Who Judges the Judges?

by Diane Dimond on October 14, 2013

Where Justice Should Prevail

There is something special about a courtroom — sacrosanct, almost.

In the hushed quiet there is the inevitable not-too-comfortable spectator seating that discourages people from becoming too relaxed.

There is the official bar that separates onlookers from the lawyers – a bar which civilians are not allowed to cross.

There are bailiffs to keep the peace. And, of course, there is the elevated bench upon which the honorable judge sits in his or her ceremonial black robes. When it gets down to it, this is their stage, they run the show. Respect for judges is a cornerstone of our judicial system.

But what happens when the judge acts erratically or even criminally? Who judges the judge?

Judge Patricia Cookson Makes Cake

In San Diego, Superior Court Judge Patricia Cookson isn’t in any legal trouble – yet – but her behavior has caused quite a stir. After presiding over a murder trial in which Danne Desbrow, 36, was found guilty and sentenced to life in prison Judge Cookson did something no lawyer there had ever seen. She called up the convicted killer’s longtime girlfriend and married the couple! According to the bride, Destiny Desbrow, they then enjoyed a homemade wedding cake baked by the judge herself – served up on paper plates with plastic forks.

Bride Wore White, Groom Wore Shackles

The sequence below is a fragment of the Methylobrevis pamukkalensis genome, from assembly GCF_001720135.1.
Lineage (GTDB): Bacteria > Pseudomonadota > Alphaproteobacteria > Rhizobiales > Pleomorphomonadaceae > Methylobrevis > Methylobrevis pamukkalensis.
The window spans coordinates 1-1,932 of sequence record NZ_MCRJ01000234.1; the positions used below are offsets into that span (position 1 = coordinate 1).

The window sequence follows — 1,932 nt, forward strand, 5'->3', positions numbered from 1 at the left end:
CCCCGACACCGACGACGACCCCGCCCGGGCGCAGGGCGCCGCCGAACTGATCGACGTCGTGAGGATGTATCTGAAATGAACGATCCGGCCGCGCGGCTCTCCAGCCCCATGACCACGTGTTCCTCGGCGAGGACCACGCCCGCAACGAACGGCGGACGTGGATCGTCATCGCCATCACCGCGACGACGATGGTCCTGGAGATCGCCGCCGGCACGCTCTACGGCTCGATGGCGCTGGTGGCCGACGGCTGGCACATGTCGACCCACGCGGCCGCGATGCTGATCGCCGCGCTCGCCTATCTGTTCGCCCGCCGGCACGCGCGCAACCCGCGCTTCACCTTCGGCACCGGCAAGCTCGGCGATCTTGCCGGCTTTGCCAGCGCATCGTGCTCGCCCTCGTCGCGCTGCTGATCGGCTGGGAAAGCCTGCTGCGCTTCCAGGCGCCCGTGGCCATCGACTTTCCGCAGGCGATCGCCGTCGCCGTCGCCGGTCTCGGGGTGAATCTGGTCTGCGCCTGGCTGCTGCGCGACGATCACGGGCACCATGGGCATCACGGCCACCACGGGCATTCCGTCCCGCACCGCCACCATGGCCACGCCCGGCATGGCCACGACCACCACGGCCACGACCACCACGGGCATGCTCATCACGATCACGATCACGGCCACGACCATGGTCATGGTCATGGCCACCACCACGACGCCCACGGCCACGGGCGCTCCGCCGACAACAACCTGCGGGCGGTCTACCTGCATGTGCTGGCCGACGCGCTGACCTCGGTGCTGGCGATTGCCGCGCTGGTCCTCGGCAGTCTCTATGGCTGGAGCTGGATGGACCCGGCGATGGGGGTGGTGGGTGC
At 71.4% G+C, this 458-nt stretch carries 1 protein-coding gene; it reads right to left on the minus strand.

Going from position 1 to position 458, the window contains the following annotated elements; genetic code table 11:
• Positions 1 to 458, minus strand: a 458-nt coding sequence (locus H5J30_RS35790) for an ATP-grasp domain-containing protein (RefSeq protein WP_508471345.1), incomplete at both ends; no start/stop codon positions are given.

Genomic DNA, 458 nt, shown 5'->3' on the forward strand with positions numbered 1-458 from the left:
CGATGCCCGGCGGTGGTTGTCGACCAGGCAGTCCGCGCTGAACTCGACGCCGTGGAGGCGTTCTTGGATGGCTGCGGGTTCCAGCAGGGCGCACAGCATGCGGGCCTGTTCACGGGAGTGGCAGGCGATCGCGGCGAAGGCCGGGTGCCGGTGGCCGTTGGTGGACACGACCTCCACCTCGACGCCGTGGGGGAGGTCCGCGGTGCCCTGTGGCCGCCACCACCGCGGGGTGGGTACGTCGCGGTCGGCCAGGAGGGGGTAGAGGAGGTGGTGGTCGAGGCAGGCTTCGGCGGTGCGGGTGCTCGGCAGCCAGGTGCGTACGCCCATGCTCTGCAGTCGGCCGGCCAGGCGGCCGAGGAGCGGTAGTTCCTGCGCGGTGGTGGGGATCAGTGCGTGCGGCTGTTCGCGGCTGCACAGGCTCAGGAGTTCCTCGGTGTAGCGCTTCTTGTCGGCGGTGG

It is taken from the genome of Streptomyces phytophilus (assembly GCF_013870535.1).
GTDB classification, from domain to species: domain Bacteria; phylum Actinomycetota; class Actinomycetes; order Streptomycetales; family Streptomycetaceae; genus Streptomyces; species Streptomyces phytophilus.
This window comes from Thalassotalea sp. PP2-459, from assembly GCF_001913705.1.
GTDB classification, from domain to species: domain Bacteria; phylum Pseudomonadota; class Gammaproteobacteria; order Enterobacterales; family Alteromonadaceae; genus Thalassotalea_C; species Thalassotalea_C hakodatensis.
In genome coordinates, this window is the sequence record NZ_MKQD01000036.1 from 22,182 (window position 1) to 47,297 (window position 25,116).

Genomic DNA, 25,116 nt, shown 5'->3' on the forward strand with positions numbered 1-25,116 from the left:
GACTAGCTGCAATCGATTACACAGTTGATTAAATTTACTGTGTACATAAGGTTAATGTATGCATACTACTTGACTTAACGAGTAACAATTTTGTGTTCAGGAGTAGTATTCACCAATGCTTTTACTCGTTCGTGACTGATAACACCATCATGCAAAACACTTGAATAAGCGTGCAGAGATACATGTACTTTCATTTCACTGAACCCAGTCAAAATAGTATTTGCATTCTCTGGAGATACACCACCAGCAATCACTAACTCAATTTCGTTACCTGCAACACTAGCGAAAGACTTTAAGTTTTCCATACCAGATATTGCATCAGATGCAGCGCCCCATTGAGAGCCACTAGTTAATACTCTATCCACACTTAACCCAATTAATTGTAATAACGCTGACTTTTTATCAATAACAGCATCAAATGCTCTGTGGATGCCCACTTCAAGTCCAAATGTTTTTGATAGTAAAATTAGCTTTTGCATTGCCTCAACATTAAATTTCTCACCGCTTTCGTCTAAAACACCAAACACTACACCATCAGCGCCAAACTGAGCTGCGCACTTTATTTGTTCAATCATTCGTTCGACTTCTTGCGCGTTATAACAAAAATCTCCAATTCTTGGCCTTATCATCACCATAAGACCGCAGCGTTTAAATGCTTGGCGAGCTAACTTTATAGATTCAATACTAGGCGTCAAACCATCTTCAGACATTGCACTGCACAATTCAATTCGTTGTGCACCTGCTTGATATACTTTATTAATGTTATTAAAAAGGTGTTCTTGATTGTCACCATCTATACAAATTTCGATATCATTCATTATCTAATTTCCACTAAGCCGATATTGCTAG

Short of a successful Ethics Committee complaint Judge Cookson is expected to remain in her $179,000 job until 2018. When she runs for re-election voters might decide to judge the judge for her baffling act of rewarding a just-convicted murderer with a special ceremony and a cake and vote her off the bench. But experience tells me voters have short memories.

In Montana, District Judge G. Todd Baugh has a better chance of having the electorate boot him to the curb. He’s up for re-election next year.

This is the judge who sentenced a former high school teacher – the admitted rapist of a 14 year old girl – to serve just one month in prison after the accused man violated the terms of his no-jail parole. Stacey Rambold, 54, never had a full blown trial because his young victim, Cherice Moralez, committed suicide before the case got to court. Compounding the family’s pain was what Judge Baugh said about their dead daughter during his clumsy justification of the short sentence.

Will Voters Judge Baugh Next November?

“It wasn’t this forcible, beat-up rape,” Baugh explained. And he declared the girl seemed “older than her chronological age” and was “as much in control of the situation” as the much older teacher. There was an immediate uproar from activists who saw the judge as biased against both females and Hispanics.

Judge Baugh has apologized for his comments — but not for the meager sentence — and has declined calls for him to resign.

In Las Cruces, New Mexico District Judge Michael Murphy ultimately chose to resign and then got what some believe was a sweetheart plea deal from prosecutors.